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A Lifelong Connection between Ovarian Cancer Patient and Her Doctor: 10 Years Later

Read Time: 4 minutes

Video transcript

Carine Clark: When I was diagnosed with cancer they sent a counselor over to talk to me and those three words, "You have cancer." Like you don't hear anything after that.

Theresa Werner, MD: Right.

Carine Clark: Like I needed someone who knew that this was going to be hard and that we could unpack this together. And I didn't—

I had ovarian cancer—I didn't know anyone who had ovarian cancer who had survived it.

Dr. Werner: Right.

Carine Clark: And I can't imagine having that diagnosis and having to do it somewhere else. I don't think I would have survived.

Dr. Werner: One of the things that I've learned specifically from our relationship is how important just that listening to your patient, right. Like, you're meeting someone—you're meeting me for the first time—and I'm gonna hopefully be part of your life forever after that, right? The important thing, sort of long term, is that relationship continues to build every time we meet. And as you said, like, you were here every week and I saw you on a regular basis. I probably know you better than some people you've known even longer than me, because we just went through a hard thing together.

Carine Clark: To have a 20% chance of beating it was like crushing for me. You're in that chair by yourself for all those hours doing that treatment. You're awake for three days because you have steroids, and you're like, "I'm exhausted but I have insomnia." It's like can you all have a handshake and in the middle of the night like you can see the despair on the horizon, but you never let despair get close to me.

Dr. Werner: To get you through, you know all of that, and have you sitting here with me—now a grandma, seeing your son get married—you made a difference in someone's life, right? And you as a physician learn, you know, from every patient that you treat and it makes me a better doctor for the next person. I'm doing clinical trials. I'm trying to do everything else I can to, you know, advance treatments for ovarian cancer and that's a full-time job and yet I've got to do that. And that would not be possible without help from my co-workers, colleagues, and patients, and donors, right? It's us here now doing what we can do to fight that good fight against cancer and help that next generation.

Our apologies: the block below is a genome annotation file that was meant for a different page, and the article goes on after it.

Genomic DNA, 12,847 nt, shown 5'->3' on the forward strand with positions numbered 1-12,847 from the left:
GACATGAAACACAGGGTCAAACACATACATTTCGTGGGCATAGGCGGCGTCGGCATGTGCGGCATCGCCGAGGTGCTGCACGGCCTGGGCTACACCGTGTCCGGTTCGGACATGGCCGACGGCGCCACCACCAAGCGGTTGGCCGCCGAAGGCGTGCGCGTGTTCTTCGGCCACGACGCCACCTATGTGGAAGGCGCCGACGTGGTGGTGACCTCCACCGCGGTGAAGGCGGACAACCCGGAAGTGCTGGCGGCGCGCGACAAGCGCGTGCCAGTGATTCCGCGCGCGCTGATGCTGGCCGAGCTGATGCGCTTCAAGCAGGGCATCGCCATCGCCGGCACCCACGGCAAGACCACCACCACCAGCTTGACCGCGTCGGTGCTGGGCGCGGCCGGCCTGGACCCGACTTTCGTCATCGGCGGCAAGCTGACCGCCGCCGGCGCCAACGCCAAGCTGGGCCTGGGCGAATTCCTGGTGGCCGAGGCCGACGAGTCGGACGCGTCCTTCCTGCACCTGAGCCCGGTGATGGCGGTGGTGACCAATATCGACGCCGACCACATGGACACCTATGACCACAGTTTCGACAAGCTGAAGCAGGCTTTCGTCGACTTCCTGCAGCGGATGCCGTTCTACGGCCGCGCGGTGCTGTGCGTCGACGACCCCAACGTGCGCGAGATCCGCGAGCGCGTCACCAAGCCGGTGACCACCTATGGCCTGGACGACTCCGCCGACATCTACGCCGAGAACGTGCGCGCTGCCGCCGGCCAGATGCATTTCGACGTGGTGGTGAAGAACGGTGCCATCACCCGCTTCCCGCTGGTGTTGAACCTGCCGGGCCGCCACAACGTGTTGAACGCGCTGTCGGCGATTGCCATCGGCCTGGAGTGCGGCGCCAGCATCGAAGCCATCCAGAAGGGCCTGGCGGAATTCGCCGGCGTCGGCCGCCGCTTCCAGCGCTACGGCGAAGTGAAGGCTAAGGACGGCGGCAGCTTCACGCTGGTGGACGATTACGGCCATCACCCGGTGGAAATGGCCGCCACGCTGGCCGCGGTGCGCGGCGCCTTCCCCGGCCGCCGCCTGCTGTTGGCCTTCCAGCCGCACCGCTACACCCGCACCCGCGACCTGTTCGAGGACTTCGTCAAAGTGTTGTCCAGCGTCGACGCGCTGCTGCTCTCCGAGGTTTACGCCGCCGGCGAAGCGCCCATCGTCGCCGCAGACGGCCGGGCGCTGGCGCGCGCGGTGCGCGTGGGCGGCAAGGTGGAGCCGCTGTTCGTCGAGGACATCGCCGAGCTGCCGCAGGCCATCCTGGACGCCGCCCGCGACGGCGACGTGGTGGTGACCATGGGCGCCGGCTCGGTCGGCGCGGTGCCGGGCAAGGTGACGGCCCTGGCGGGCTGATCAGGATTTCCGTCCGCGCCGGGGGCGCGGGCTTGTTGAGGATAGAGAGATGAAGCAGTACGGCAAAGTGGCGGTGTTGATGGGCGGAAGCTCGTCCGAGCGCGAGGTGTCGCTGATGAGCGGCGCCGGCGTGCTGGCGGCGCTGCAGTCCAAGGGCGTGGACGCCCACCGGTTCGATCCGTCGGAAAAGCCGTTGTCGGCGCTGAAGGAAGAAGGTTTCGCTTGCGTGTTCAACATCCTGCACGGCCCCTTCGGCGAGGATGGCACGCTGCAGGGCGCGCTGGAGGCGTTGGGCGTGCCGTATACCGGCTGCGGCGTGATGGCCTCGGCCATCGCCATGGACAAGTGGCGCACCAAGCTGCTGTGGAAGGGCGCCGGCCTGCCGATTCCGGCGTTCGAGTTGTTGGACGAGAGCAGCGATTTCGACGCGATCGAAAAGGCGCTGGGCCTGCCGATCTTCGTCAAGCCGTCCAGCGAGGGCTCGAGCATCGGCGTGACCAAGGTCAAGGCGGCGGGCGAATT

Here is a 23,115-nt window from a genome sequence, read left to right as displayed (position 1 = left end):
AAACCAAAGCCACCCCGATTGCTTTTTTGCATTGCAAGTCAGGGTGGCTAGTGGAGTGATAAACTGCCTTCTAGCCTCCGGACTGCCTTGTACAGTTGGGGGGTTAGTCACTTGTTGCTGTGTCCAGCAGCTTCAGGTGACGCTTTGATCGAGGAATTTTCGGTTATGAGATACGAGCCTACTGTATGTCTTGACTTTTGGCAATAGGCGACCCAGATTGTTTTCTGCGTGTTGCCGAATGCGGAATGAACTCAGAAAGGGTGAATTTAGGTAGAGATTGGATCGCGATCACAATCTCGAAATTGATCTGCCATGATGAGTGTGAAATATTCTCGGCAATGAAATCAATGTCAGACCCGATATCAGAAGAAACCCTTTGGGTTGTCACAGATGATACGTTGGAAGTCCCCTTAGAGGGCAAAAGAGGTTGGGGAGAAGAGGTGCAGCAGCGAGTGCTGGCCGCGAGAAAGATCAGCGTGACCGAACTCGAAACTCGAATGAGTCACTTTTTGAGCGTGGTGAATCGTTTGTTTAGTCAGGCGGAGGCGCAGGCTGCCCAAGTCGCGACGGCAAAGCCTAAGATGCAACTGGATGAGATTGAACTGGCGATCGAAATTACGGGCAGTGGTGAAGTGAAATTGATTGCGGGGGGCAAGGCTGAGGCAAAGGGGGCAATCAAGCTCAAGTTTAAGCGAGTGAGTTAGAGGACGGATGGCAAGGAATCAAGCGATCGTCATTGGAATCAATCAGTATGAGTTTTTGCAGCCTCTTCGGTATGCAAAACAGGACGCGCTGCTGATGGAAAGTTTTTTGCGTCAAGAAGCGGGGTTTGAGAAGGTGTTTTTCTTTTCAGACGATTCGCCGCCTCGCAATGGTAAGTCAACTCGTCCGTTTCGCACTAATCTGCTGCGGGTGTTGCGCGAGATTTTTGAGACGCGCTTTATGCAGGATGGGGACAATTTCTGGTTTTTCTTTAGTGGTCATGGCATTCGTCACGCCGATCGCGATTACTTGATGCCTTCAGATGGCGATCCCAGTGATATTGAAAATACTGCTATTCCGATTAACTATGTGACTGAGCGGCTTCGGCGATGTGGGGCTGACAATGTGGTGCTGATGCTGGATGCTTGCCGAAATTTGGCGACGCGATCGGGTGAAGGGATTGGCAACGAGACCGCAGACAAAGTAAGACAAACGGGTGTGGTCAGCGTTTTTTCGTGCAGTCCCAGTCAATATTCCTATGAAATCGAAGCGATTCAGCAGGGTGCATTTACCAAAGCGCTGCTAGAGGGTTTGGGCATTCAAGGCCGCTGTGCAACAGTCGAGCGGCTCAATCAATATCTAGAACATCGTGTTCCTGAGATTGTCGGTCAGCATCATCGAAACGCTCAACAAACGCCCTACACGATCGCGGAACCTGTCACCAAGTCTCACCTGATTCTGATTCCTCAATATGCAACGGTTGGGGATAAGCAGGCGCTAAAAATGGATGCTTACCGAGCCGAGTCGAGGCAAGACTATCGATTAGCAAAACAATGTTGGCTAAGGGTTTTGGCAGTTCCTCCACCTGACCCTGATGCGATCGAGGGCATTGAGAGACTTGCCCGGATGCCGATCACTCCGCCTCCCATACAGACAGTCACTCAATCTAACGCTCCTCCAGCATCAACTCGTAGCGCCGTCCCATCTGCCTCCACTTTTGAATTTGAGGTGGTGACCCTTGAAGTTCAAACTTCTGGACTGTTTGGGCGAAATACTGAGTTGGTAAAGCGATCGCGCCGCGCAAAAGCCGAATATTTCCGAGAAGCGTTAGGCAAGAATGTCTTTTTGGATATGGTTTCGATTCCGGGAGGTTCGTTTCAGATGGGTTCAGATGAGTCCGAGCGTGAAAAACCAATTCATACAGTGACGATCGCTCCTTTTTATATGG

So I think this is just a perfect example of someone who's been on this really long journey herself and now you're giving back. Like I hope you know how important that support is.

Carine Clark: When I ride for Huntsman at the Little Red Riding Hood race or at the bigger Huntsman race, I have a jersey that says "has hope" on the back and I proudly ride as one of the survivors. So at the Little Red race, the riders, because they pass me because I'm not fast, but they say, "Hey Hero—what kind of cancer? Hey Hero—we're glad you're here! Hey Hero—thanks for giving people hope," and for someone that could have had no hope I came to the place that filled all those gaps. Because it wasn't just about hope for, okay we're gonna find a cure, but it was like we're gonna give you a peek into what your future could be like.

Dr. Werner: I like people to know that the money that they raise, the money that they donate, you know, there's a person on the end of that receiving that money and so, so grateful for that support and that it can help fund all of these missions and investigations and things that we're doing to bring new treatments for cancer, new ways to support people who have cancer. As a physician, as a researcher, you know, as a mom as well, it's like "wow", there are so many wonderful people out there who may never meet me or may never meet you, but they're all going to support this sort of greater mission and they may not even realize it. There are people that I haven't even met yet that I know that, you know, this important work that we do is going to offer them hope.

Cancer touches all of us.